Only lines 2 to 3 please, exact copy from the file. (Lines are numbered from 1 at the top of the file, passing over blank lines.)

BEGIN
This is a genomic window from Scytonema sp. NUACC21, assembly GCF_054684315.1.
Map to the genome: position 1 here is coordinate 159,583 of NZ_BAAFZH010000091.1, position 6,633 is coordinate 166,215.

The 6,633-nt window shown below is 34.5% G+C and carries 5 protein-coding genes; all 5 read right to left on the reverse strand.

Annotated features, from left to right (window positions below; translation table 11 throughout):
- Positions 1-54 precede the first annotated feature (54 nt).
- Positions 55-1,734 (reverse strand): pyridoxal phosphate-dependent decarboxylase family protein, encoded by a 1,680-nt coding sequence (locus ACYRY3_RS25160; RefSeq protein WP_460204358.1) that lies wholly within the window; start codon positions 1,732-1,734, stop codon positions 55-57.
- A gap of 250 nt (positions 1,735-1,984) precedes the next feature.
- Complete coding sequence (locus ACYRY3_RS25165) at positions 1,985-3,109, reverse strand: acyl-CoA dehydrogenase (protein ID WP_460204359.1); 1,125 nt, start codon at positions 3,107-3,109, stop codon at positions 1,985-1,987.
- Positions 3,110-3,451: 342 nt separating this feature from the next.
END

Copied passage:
Map to the genome: position 1 here is coordinate 159,583 of NZ_BAAFZH010000091.1, position 6,633 is coordinate 166,215.

The 6,633-nt window shown below is 34.5% G+C and carries 5 protein-coding genes; all 5 read right to left on the reverse strand.